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29 May 2018

The case of the relativistic particles solved

Encircling Earth are two enormous rings — called the Van Allen radiation belts — of highly energized ions and electrons. Various processes can accelerate these particles to relativistic speeds, which endanger spacecraft unlucky enough to enter these giant bands of damaging radiation. Scientists had previously identified certain factors that might cause particles in the belts to become highly energized, but they had not known which cause dominates. Now, with new research from NASA’s Van Allen Probes and Time History of Events and Macroscale Interactions during Substorms — THEMIS — missions, published in Geophysical Research Letters, a journal of the American Geophysical Union, the verdict is in.

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22 May 2018

New study details geological process behind Titan’s dunes

Titan’s windswept dunes may sprawl millions of more kilometers than previously thought and were likely formed by geological processes similar to those on Earth, according to a new study. The new findings could help scientists look for life or its molecular precursors on Saturn’s largest moon.

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3 May 2018

Breathing lunar dust could pose health risk to future astronauts

Future astronauts spending long periods of time on the Moon could suffer bronchitis and other health problems by inhaling tiny particles of dust from its surface, according to new research. A new study finds simulated lunar soil is toxic to human lung and mouse brain cells. Up to 90 percent of human lung cells and mouse neurons died when exposed to dust particles that mimic soils found on the Moon’s surface.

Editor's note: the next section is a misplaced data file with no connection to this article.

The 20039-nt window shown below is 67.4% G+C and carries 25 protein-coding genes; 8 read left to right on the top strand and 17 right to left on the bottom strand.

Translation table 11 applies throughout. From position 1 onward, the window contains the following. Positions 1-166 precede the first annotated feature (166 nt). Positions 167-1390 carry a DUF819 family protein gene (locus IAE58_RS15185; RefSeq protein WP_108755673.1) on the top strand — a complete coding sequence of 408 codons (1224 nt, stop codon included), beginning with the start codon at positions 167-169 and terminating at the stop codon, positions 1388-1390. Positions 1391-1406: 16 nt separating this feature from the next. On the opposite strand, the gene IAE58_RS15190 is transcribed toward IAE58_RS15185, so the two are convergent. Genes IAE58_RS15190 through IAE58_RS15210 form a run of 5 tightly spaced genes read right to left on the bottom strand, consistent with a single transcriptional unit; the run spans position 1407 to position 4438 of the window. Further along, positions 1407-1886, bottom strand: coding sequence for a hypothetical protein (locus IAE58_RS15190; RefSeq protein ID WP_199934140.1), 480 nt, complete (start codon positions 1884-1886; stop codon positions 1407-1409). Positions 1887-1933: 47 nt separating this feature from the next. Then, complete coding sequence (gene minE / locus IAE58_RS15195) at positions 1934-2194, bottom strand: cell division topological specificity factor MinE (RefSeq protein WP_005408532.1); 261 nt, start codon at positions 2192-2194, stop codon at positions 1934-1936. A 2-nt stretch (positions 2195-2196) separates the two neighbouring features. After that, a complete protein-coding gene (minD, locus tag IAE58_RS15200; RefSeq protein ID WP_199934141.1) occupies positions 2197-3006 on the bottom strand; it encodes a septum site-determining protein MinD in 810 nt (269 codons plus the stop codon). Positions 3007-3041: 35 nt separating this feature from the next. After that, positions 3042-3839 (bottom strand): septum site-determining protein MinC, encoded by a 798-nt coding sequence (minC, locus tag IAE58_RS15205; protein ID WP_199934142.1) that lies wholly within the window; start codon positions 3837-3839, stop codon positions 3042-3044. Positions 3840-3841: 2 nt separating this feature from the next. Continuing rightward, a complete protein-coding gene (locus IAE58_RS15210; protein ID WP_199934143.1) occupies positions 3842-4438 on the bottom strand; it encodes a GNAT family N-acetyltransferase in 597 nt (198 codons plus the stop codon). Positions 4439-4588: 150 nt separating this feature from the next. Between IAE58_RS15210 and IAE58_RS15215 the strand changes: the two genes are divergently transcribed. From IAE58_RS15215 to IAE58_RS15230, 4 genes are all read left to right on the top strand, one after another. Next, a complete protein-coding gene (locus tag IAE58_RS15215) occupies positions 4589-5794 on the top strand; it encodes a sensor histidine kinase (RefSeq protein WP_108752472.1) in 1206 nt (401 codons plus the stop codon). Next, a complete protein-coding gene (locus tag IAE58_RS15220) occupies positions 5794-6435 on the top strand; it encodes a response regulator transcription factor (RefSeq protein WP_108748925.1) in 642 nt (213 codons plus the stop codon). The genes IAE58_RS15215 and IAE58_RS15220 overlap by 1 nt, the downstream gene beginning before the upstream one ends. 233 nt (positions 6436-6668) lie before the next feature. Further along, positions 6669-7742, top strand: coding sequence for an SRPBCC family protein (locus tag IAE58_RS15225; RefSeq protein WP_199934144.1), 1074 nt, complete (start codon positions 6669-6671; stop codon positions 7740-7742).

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1 May 2018

Old data, new tricks: Fresh results from NASA’s Galileo spacecraft 20 years on

Far across the solar system, from where Earth appears merely as a pale blue dot, NASA’s Galileo spacecraft spent eight years orbiting Jupiter. During that time, the hearty spacecraft — slightly larger than a full-grown giraffe — sent back spates of discoveries on the gas giant’s moons, including the observation of a magnetic environment around Ganymede that was distinct from Jupiter’s own magnetic field. The mission ended in 2003, but newly resurrected data from Galileo’s first flyby of Ganymede is yielding new insights about the moon’s environment — which is unlike any other in the solar system.

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28 February 2018

New model suggests the Moon formed inside the vaporized Earth

A new explanation for the Moon’s origin has it forming inside the Earth when our planet was a seething, spinning cloud of vaporized rock, called a synestia.

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20 February 2018

Found: “Footprint” of Jupiter’s moon Callisto

The elusive “footprint” of Jupiter’s moon Callisto has been spotted for the first time near the south pole of the giant planet, according to a new study.

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18 December 2017

NASA Solves How a Jupiter Jet Stream Shifts into Reverse

Speeding through the atmosphere high above Jupiter’s equator is an east–west jet stream that reverses course on a schedule almost as predictable as a Tokyo train’s. Now, a NASA-led team has identified which type of wave forces this jet to change direction.

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15 December 2017

Lava-filled blocks on Venus may indicate geological activity

A global view of some well-known deformation features on Venus’s surface may indicate it’s capable of crustal motion, and that motion might even be happening today, scientists report.

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22 November 2017

Scientists discover evidence of recent water flows on Mars

Planetary scientists have discovered a rare ‘esker’ on Mars – a ridge of sediment deposited by meltwater flowing beneath a glacier in the relatively recent past (about 110 million years ago), despite the widely-held view that the recent climate was too cold for ice to melt.

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21 November 2017

Moon’s Crust Underwent Resurfacing after Forming from Magma Ocean

A research team took to the lab to recreate the magmatic melt that once formed the lunar surface and uncovered new insights on how the modern moonscape came to be. Their study found found that one of the great mysteries of the lunar body’s formation – how it could develop a crust composed largely of just one mineral – cannot be explained by the initial crust formation and must have been the result of some secondary event.